Castro-Cortez includes the following footnote at this juncture of the opinion: "Castillo-Villagra applied the pre-IIRIRA exhaustion requirement, 8 U.S.C. § 1105a(c) (repealed 1996), that was replaced with INA § 242(d)(1) [8 U.S.C. § 1252(d)(1)].... The `available as of right' language was not modified by IIRIRA, and therefore our precedent concerning its interpretation applies to INA § 242(d)(1) just as it did to its predecessor."


There is agreement among the circuits that have addressed the issue that exceptions do apply to § 1252(d)(1), although the contours of such exceptions remain to be fully developedSee Theodoropoulos, 358 F.3d at 173("Regardless of the precise boundaries of this possible exception, we find that it would not apply to the case at hand because an appeal to the BIA did provide Theodoropoulos with the possibility of relief.... [I]t is more than a theoretical possibility that Theodoropoulos could have obtained some form of relief through an appeal to the BIA."); Goonsuwan v. Ashcroft, 252 F.3d 383, 389 (5th Cir.2001) ("Even when exhaustion is a jurisdictional bar, this Court recognizes an exception when administrative remedies are inadequate.") (quotation marks and citation omitted); Sousa, 226 F.3d at 32("Even where statutes impose an exhaustion requirement the Supreme Court has, despite the rhetoric of jurisdiction, carved out exceptions.... [W]e think it is unnecessary in this case to decide whether, in a case that threatened a miscarriage of justice, we could forgive the failure to raise a clearly meritorious claim in the removal proceedings.").


8 U.S.C. § 1159(c) states: "The provisions of paragraphs (4), (5), and (7)(A) of section 212(a) [8 U.S.C. § 1182(a)] shall not be applicable to any alien seeking adjustment of status under this section, and the Attorney General may waive any other provision of such section (other than paragraph (2)(C) or subparagraph (A), (B), (C), or (F) of paragraph (3)) with respect to such an alien for humanitarian purposes, to assure family unity, or when it is otherwise in the public interest."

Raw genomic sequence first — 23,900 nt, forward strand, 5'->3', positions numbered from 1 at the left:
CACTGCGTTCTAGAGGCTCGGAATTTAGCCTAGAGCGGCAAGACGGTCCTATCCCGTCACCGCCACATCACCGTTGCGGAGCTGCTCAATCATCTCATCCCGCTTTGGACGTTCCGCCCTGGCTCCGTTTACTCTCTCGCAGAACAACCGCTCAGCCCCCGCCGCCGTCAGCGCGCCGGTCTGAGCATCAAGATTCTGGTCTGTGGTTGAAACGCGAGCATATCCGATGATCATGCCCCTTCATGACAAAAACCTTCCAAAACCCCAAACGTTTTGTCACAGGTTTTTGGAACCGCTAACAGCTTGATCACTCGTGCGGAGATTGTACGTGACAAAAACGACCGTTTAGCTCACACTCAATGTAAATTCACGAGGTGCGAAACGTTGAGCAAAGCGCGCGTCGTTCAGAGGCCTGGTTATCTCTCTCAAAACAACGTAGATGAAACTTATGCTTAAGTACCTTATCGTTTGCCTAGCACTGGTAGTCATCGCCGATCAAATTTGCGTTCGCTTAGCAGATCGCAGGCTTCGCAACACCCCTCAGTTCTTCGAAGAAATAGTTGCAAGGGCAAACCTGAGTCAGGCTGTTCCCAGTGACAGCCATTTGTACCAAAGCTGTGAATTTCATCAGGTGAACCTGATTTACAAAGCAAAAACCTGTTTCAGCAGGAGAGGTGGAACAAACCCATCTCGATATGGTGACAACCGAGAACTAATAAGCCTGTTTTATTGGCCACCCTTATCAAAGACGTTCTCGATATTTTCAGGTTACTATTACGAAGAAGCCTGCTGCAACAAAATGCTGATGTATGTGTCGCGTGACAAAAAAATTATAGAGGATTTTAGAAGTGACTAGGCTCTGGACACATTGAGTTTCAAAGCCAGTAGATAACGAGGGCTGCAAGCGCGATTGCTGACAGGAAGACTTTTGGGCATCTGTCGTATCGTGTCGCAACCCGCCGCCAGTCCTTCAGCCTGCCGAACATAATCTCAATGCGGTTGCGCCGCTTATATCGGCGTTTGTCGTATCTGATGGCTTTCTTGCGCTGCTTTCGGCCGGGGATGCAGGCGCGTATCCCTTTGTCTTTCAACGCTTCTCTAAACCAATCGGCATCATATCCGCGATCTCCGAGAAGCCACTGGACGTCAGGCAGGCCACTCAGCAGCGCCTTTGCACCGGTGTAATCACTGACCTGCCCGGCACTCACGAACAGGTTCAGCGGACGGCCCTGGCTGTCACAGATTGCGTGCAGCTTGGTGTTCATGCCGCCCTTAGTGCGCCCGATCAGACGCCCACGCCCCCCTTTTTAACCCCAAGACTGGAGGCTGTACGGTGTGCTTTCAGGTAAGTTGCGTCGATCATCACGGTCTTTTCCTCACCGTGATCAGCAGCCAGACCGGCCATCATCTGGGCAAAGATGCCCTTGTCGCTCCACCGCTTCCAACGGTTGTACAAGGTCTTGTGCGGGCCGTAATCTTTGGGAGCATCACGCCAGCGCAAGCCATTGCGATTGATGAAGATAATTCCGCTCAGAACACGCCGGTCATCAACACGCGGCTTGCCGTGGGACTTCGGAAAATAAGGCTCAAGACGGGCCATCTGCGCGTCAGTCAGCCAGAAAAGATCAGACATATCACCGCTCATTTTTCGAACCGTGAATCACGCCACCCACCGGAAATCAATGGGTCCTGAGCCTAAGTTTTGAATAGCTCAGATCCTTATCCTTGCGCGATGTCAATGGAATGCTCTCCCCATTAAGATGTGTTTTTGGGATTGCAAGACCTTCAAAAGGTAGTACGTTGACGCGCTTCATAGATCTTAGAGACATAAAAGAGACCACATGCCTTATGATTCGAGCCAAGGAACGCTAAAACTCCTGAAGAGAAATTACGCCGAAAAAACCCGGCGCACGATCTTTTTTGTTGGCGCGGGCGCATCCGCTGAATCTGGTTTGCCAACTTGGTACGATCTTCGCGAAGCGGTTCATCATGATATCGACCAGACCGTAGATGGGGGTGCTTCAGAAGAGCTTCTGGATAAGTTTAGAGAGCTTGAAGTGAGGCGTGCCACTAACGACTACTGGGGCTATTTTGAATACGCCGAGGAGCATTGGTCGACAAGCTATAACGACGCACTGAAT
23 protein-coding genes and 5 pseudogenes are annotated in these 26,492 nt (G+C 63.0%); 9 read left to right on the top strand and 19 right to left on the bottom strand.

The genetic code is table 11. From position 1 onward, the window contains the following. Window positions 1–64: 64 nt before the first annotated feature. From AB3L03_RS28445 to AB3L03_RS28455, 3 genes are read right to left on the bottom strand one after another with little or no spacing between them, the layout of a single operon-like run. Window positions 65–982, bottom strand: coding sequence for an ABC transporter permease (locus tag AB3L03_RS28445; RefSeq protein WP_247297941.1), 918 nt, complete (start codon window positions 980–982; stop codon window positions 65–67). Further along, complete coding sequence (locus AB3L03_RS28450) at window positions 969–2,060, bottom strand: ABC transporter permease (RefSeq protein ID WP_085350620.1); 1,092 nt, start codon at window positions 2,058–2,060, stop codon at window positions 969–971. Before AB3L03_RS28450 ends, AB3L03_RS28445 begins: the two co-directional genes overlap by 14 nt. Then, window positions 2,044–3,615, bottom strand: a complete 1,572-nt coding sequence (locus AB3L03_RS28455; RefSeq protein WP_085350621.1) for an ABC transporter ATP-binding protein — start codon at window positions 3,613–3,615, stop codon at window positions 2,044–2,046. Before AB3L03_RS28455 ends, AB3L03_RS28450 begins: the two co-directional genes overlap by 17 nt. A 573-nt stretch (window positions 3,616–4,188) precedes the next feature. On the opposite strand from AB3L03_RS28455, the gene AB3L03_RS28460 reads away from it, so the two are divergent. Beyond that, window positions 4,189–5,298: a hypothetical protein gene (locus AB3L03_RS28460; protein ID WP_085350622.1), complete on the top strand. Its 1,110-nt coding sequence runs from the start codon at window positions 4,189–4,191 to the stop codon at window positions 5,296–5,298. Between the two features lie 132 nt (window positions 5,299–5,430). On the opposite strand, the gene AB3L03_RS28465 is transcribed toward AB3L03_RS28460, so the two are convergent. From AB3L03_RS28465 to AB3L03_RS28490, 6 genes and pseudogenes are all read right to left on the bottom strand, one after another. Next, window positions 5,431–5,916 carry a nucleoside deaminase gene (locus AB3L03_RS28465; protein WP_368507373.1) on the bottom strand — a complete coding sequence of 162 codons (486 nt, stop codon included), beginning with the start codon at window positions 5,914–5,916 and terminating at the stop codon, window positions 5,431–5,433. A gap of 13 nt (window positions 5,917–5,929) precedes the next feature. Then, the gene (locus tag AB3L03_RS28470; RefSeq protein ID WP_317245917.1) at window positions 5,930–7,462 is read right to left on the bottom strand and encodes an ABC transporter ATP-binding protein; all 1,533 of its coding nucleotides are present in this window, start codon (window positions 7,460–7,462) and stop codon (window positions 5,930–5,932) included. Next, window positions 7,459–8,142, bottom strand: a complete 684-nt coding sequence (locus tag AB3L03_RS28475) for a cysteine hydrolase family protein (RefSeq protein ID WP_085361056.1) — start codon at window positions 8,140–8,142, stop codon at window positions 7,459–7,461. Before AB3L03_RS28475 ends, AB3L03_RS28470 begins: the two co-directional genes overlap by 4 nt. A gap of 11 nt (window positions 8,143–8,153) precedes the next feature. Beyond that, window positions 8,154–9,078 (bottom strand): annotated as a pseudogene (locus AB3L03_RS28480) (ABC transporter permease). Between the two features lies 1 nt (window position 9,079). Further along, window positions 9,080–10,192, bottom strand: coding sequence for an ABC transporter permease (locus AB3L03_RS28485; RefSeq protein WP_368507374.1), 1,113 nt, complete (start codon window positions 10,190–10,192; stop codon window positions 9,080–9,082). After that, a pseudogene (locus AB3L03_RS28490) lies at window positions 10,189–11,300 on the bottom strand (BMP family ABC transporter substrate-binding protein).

Sun also makes due process challenges to his potential removal. "We have made an exception to the exhaustion requirement for constitutional challenges to statutes and to the administrative rules of procedure. However, there is an important qualification to this exception to the general rule requiring exhaustion: If an alleged procedural error could have been challenged before the BIA and was not, we lack jurisdiction to review it."Silva-Calderon v. Ashcroft, 358 F.3d 1175, 1177-78 (9th Cir.2004) (citations omitted). To the extent that Sun's procedural due process arguments are more than a repetition of his substantive constitutional claims, he did not present the arguments to the BIA, so we are without jurisdiction to review them.

Sun's objection to the ineligibility of aggravated felons for relief is foreclosed by Taniguchi v. Schultz, 303 F.3d 950 (9th Cir.2002), which relied upon "the legitimate goal of rapidly removing criminal aliens" to uphold the exclusion of relief for LPR aggravated felons. Id. at 958; see also id. at 957("A statute that limits the relief available to a certain class of aliens will be valid unless wholly irrational."). Finally, in raising the potential separation from his mother, sisters, and brother that his removal would cause, Sun points to no authority supporting the proposition that there is a fundamental liberty interest for adults to remain in the United States because their parents and siblings are here. Cf. Landon v. Plasencia, 459 U.S. 21, 23, 34, 103 S.Ct. 321, 74 L.Ed.2d 21 (1982) (stating in circumstances involving respondent's American citizen spouse and minor children that "the right to rejoin [one's] immediate family [is] a right that ranks high among the interests of the individual"). We therefore find no merit to his substantive due process claim based on interference with family rights.